In a preferred embodiment, the boron-containing compound is a boric acid, a metal borate, a sodium borate, or a potassium borate. In one embodiment, the sodium borate is sodium tetraborate decahydrate, sodium tetraborate pentahydrate, or disodium octaborate tetrahydrate (DOT). In another embodiment, the metal borate is calcium borate, borate silicate, aluminum silicate borate hydroxide, silicate borate hydroxide fluoride, hydroxide silicate borate, sodium silicate borate, calcium silicate borate, aluminum borate, boron oxide, magnesium borate, iron borate, copper borate or zinc borate.

The present invention also provides a supplemental or remedial wood preserving composition which comprises a copper compound combined with at least one boron compound or fluoride compound, or combinations thereof, which has good stability, low toxicity to animal and plant life and high biocidal activity against wood decay fungi and termites. The composition additionally comprises organic fungicides and/or termiticides to further enhance the bio-efficacy.

The present invention also provides remedial paste compositions and methods for preservation of wooden poles, railroad ties and other wooden structures against both fungal and termite attack and methods of treating wooden poles, railroad ties and other wooden structures with the wood preservative compositions of the present invention comprising the step of either dip or brush application of the paste compositions onto and/or into the wooden poles, railroad ties and other wooden structures. In one embodiment, the methods for preservation of wooden structures comprises the step of applying the remedial paste compositions of the present invention to cuts, holes or other injuries to previously pressure treated wood.

The present invention provides a preventive treatment for standing wood utility poles, piles, lumber, timber, posts, ties and other exterior wooden structures including those standing in or in proximity to the ground that are susceptible to attack by decay and soft rot fungi, termites, carpenter ants, carpenter bees or wood boring beetles.

For prevention or control of exterior infestations in utility poles, piles, posts, and other wooden structures standing in the ground, excavate the soil away from the structure to a depth of 18 to 24 inches. Thoroughly clean and remove any decay or damaged wood from the treatment zone before applying the preservative. In one embodiment, the wood preservative compositions of the present invention are applied at rates from 1/16″ to ⅜″ thick to the area that is about 2″ above ground line down to a depth of up to 24″. In one embodiment, the application rate and treatment zone is dependent on the severity of condition, age and condition of the original preservative. In another embodiment, the treatment zone, after treatment, plus an area 2 inches above is covered with an impermeable moisture barrier.

The invention also discloses a method for preparing a water-dilutable supplemental or remedial wood preserving composition which comprises either mixing, blending or milling the insoluble copper compound in water.

The wood preservative compositions of the present invention do not comprise one or more copper-solubilizing agents, such as ammonia, an ammonium salt, an amine, mono- or polyalkanolamines.

The present invention also provides a method for preparing the wood preservative composition of the present invention comprising the step of maintaining the viscosity of the wood preservative composition between 275 and 425 tenths of a millimeter (tmm). In a preferred embodiment, the viscosity is maintained between 300 and 400 tmm. In a more preferred embodiment, the viscosity is maintained between 320 and 340 tmm. The wood preservative compositions of the present invention comprise a copper compound that is substantially insoluble in the aqueous carrier. The copper or copper compounds such as cuprous oxide (a source of copper (I) ions), cupric oxide (a source of copper (II) ions), copper hydroxide, copper carbonate, basic copper carbonate, copper oxychloride, copper dimethyldithiocarbamate, copper omadine, copper borate, copper residues (copper metal byproducts) or any suitable copper source can be used. These particles exhibit a relatively low solubility in water. In a preferred embodiment, the copper compound is copper hydroxide, copper carbonate, or basic copper carbonate. In one embodiment, the wood preservative composition comprises between about 0.001% to about 10% copper atoms by weight of the composition. In another embodiment, the wood preservative composition comprises between about 0.01% to about 2% copper atoms by weight of the composition. In a preferred embodiment, the wood preservative composition comprises between about 0.1% to about 1% copper atoms by weight of the composition. In a more preferred embodiment, the composition contains between 1 and 5% copper atoms by weight of the composition. In another preferred embodiment, the composition contains between 1 and 3% copper atoms by weight of the composition. In preferred embodiments, the wood preservative compositions of the present invention contain between about 1 and 5%; about 1 and 3%; about 0.01 and 2% and about 0.1 and 1% copper atoms by weight of the composition.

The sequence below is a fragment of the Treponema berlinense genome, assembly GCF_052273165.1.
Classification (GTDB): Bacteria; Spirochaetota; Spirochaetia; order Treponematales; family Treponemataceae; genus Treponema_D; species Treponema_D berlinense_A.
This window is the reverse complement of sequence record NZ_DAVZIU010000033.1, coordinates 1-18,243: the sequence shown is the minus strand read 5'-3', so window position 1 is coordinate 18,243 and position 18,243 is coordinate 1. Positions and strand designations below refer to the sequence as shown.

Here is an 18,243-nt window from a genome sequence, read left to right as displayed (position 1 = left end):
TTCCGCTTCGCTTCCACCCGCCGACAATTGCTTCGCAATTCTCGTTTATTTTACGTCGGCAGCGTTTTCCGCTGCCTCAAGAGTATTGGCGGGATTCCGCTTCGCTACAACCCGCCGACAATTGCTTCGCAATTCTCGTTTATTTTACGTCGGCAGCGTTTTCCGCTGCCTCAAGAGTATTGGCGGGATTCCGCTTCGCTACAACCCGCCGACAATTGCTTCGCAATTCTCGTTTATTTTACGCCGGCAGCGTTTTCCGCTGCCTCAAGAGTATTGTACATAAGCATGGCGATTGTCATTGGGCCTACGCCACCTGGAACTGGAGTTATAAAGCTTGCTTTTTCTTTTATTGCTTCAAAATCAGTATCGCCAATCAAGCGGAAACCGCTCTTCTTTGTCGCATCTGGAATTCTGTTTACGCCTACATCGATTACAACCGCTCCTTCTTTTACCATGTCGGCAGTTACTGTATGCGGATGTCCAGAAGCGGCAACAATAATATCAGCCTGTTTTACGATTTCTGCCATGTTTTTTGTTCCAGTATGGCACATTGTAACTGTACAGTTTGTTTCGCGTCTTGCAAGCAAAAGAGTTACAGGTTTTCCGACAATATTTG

In preferred embodiments, the wood preservative composition of the present invention do not comprise one or more copper-solubilizing agents, including but not limited to ammonia, an ammonium salt, an amine, mono- or polyalkanolamines.

The copper compounds suitable for the wood preservative compositions of the present invention are substantially insoluble in the aqueous carrier.